Strategic alliances in the biotechnology industry are used as an inter-organizational learning device, in addition to their ability to provide financial resources, vertical and horizontal integration facilities, and legitimacy to dedicated biotechnology firms (DBFs). However, despite the advantages associated with strategic alliances, the literature accounts for hazards and disadvantages as well. This paper analyzes the relationship between organizational life-cycle and the formation of strategic alliances based on a population of 554 new biotechnology firms (DBFs) in a 15-year period. Using event history analysis, this study tests two propositions: that the inability of DBFs to form strategic alliances will be associated with organizational death and that firm growth will make it possible to reduce network learning through alliances (exploration stage of learning), allowing the firm to enter a period of internalized learning (exploitation). These propositions are supported by the data. The findings showed that lack of alliances is associated with organizational death, that learning through alliances is not a cumulative process, and that firm life-cycle alliance formation is not linear. Although alliance-based learning is vital to biotechnology firms at the early stages of their formation, when learning is associated with exploration, at later phases of the life-cycle, learning is internally exploited through intrafirm networks. The results also provide some evidence that another phase of external, network based, learning follows.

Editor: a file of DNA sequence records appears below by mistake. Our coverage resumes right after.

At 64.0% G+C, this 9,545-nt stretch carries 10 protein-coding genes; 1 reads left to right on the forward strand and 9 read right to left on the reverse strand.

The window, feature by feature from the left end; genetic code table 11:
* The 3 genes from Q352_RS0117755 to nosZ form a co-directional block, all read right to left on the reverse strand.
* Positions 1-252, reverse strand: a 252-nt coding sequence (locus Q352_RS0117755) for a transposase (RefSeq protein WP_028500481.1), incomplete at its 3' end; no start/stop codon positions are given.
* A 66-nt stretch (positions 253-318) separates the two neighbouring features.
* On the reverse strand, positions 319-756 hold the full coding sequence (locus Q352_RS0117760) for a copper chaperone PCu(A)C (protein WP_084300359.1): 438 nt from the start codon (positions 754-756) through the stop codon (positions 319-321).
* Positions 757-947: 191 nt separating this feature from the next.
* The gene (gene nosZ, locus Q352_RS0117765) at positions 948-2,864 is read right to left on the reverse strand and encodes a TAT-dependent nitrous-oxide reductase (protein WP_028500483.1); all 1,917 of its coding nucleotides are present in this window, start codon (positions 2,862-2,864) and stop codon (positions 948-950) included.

Bibliographical noteFunding Information:
The study was supported by a National Science foundation dissertation improvement grant and a US-Israel bi-national science foundation (to the author and Julia Liebeskind). I would like to thank Phillip Bonacich, Mark Ebers, Anna Grandori, Candy Jones, Vivian Lew, Julia Liebeskind, Michael Lubatkin, Kathy Montgomery, Lynne Zucker, the editors of OS (Arndt Sorge and David Wilson) and the anonymous reviewers of OS for their most valuable comments and criticism of the paper. However, responsibility for the contents remains solely with the author. *
- Firm life-cycle
- Strategic alliances